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East Coast says farewell to the Sea King, Canada's Cold War workhorse

Last Updated Jan 19, 2018 at 2:20 pm PST

A CH-124 Sea King helicopter flies over the harbour in Halifax on Friday, Jan.19, 2018. The half-century-old helicopters will see their last official East Coast flight on Jan. 26, 2018 and eventually replaced with the CH-148 Cyclone. THE CANADIAN PRESS/Andrew Vaughan

HALIFAX – Canada’s fleet of geriatric Sea King military helicopters has finally reached its long overdue retirement on the East Coast, and the Royal Canadian Air Force is making sure the venerable, snub-nosed workhorse gets a proper send-off after 54 years of service.

The Sikorski CH-124 Sea Kings have been a familiar sight in Halifax for half a century, but many people stopped to watch Friday as three flew in close formation above the city’s harbour to mark the final days before the aircraft officially ceases Atlantic operations next week.

“We are now downing tools on Sea King operations on the East Coast so we can put our full efforts into transitioning aircrew and technicians to the new Cyclone,” said Col. Sid Connor, wing commander at 12 Wing Shearwater. “It’s bittersweet for the technicians and aircrew here at 12 Wing.”

The Sea Kings operating on the West Coast at Patricia Bay near Victoria will remain in operation until the end of this year as crews from that base are trained to fly the new CH-148 Cyclone, which has been plagued by delays and cost overruns.

“Sure, there has been a bit of delay here and there,” said Lt.-Col. Jody Smith, commanding officer of 423 Maritime Helicopter Squadron. “However, the people within the maritime helicopter community understand the importance of getting it right.”

The first Sea Kings arrived at Shearwater on Aug. 1, 1963, and were expected to serve mainly as submarine hunters to deter the former Soviet Union from violating Canadian sovereignty.

At first, the big choppers were placed on aircraft carriers, but that role ended in the 1970s when the big warships were scrapped.

And so began the story of the Sea King’s constant reinvention. Over the years, these machines have had to adapt to a variety of missions as their operational lives were repeatedly extended.

Without aircraft carriers, the helicopter was modified to land on smaller, less stable warships, during even the harshest conditions.

“We were really the first ones to do that with the development of the beartrap system,” said Connor, referring to the innovative cable system used to reel in Sea Kings landing on the rear flight deck.

During the Cold War, Sea Kings were regularly dispatched for missions near Norway, where they lured Russian ships and submarines from their ports.

And as its surveillance and weapons systems evolved, Canada became a world leader in anti-submarine warfare, the helicopter acting as the “eyes and ears” for Canadian warships.

“We were able to more than hold our own as a relatively small navy,” Connor said.

In more recent years, the vintage helicopters have run into a series of mechanical problems, some of which forced landings in schoolyards and parking lots.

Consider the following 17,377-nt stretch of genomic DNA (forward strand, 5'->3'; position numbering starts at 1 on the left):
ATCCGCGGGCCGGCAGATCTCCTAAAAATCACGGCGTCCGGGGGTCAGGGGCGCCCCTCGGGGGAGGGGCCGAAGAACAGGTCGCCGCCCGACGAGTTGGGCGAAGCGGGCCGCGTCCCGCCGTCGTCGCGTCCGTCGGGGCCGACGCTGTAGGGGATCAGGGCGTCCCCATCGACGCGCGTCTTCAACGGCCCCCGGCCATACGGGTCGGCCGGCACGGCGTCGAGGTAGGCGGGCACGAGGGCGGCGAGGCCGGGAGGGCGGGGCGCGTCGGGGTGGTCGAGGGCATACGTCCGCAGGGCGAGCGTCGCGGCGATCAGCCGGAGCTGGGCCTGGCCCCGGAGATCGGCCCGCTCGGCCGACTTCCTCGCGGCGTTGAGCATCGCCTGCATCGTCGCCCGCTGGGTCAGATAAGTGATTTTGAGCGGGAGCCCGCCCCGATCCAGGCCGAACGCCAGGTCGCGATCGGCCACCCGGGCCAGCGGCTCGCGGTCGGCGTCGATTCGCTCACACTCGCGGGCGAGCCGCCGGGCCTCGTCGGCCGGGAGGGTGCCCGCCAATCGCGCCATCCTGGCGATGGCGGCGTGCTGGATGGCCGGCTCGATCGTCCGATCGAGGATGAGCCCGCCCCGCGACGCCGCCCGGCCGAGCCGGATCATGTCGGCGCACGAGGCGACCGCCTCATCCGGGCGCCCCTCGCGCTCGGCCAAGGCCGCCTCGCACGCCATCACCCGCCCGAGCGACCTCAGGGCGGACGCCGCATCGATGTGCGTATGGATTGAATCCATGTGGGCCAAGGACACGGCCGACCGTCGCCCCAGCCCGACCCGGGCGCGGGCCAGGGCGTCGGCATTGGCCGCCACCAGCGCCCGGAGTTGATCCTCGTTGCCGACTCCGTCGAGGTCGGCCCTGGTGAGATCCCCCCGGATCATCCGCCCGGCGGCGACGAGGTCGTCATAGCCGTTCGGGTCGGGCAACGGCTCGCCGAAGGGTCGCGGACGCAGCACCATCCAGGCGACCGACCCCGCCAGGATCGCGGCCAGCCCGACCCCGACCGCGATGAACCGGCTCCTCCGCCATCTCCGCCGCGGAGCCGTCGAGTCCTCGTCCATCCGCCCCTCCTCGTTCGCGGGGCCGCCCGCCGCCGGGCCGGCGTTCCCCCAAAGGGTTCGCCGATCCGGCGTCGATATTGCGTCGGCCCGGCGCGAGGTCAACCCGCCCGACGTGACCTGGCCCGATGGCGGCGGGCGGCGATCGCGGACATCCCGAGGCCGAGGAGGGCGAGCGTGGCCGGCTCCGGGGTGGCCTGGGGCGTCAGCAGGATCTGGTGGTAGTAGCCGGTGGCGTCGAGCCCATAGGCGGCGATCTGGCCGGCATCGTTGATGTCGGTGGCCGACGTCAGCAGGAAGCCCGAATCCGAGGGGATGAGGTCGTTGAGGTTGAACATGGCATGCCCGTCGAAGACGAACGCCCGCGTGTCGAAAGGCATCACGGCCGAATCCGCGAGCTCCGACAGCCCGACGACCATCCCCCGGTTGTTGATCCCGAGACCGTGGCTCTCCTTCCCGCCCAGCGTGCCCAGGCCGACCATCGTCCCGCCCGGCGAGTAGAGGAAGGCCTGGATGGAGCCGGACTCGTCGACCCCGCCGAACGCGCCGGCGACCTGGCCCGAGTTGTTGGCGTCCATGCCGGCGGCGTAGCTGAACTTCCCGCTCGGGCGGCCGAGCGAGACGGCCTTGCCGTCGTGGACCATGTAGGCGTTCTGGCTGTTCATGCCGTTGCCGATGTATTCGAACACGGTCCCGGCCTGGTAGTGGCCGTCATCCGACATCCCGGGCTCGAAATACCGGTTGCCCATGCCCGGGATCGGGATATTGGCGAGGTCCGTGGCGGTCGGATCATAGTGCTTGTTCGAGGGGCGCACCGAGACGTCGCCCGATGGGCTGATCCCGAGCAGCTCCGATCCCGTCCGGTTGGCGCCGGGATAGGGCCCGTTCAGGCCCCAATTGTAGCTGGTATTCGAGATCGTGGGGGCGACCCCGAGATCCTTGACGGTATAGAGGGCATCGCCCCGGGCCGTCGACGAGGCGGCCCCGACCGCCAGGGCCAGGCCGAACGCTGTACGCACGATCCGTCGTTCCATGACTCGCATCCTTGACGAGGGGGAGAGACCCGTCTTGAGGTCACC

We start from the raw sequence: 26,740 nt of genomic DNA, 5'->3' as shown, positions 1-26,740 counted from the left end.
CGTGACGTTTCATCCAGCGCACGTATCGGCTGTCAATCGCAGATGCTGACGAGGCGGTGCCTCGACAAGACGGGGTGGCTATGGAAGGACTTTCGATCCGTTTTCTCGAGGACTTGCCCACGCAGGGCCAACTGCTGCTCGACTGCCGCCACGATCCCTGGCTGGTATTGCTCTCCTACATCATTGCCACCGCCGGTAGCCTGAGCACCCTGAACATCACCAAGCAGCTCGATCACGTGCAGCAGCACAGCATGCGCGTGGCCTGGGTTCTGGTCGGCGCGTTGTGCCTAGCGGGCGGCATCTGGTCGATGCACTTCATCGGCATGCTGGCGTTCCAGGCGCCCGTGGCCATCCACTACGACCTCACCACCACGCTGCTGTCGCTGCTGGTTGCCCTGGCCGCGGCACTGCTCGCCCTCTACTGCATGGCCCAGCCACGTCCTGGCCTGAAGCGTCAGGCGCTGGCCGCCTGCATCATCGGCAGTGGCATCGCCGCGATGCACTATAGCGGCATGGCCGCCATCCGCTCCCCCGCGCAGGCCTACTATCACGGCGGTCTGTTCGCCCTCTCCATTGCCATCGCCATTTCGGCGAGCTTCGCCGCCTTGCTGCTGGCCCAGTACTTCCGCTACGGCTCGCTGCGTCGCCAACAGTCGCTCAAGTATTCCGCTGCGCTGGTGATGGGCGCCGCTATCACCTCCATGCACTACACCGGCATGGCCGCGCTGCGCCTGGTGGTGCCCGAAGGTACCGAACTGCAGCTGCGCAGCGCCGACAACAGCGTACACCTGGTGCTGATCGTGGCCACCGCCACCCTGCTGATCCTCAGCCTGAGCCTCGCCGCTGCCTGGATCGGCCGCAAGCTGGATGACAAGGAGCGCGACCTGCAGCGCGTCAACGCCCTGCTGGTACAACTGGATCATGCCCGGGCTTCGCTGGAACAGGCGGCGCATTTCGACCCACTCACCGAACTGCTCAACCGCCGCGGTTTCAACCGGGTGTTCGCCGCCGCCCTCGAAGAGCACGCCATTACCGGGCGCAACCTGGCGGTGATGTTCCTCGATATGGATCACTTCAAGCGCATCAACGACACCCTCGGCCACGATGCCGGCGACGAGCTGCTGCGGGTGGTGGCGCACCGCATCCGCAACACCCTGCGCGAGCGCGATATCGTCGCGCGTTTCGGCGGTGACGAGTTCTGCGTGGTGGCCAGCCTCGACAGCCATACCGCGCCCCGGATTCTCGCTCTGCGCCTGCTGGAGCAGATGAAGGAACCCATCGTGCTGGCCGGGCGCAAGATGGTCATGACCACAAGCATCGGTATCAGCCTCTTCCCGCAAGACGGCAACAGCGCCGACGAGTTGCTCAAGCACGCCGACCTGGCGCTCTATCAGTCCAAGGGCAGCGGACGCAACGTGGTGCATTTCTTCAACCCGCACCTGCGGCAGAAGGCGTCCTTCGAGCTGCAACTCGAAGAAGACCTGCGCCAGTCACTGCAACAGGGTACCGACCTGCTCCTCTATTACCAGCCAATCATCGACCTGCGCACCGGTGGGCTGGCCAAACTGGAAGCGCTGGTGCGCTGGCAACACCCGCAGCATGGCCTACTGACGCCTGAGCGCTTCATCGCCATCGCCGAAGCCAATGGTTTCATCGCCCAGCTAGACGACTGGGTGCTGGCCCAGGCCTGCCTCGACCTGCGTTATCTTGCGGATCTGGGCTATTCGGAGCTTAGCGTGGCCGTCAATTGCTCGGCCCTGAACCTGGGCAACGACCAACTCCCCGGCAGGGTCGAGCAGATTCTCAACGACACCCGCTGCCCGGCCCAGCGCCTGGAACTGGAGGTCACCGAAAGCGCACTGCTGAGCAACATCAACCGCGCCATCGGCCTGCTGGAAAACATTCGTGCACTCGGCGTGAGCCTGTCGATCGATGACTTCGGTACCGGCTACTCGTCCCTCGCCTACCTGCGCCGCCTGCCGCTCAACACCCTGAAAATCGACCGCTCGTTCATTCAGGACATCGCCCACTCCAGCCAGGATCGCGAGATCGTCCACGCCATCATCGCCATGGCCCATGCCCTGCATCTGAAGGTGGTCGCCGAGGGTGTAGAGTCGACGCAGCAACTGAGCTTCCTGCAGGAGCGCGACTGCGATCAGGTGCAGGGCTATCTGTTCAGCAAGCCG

The procurement process aimed at replacing the helicopters started in the mid-1980s, but politics and technical challenges soon got in the way.

In 1992, the Progressive Conservative government led by Brian Mulroney decided to purchase 50 of E.H. Industries’ EH101 helicopters for $5.8 billion, but that decision was scrapped in 1993 when Jean Chretien’s Liberals won office. The newly minted prime minister said the EH101s were unaffordable ”Cadillacs.”

That decision cost the federal treasury up to $500 million in contract cancellation penalties, and it forced the military to refit the Sea King for new roles, such as supplying troops during the Somalia mission and providing surface surveillance in the First Gulf War that forced Iraq to withdraw from Kuwait.

In 2003, after numerous redraftings of the original specifications, the Liberal government chose the military version of the Sikorsky S-92, later dubbed the CH-148 Cyclone. But there were warnings the Cyclone was an untested design that could take many years to properly adapt to the Canadian military’s needs.

Still, the federal government signed a $5-billion contract with U.S.-based Sikorsky to buy 28 Cyclones, the first of which was supposed to arrive at Shearwater in 2008.

Since then, there have been disputes over the readiness of software needed to run the aircraft, and Sikorsky has blamed repeated delays on changes the military has demanded to the design, including a requirement for stronger engines.

In October 2010, the federal auditor general harshly criticized the Cyclone project, saying cost overruns had hit $700 million.

The first ”interim” CH-148 Cyclone arrived at Shearwater in May 2011. But that model was for ground-based training only.

Connor said the Royal Canadian Air Force now has eight Cyclones. He said he expects to have one fully operational within the next six months.

The remainder of the helicopters are expected to be fully operational by 2021.

Meanwhile, there are six Sea Kings still flying on the West Coast and, for a few days longer anyway, another four or five on the East Coast.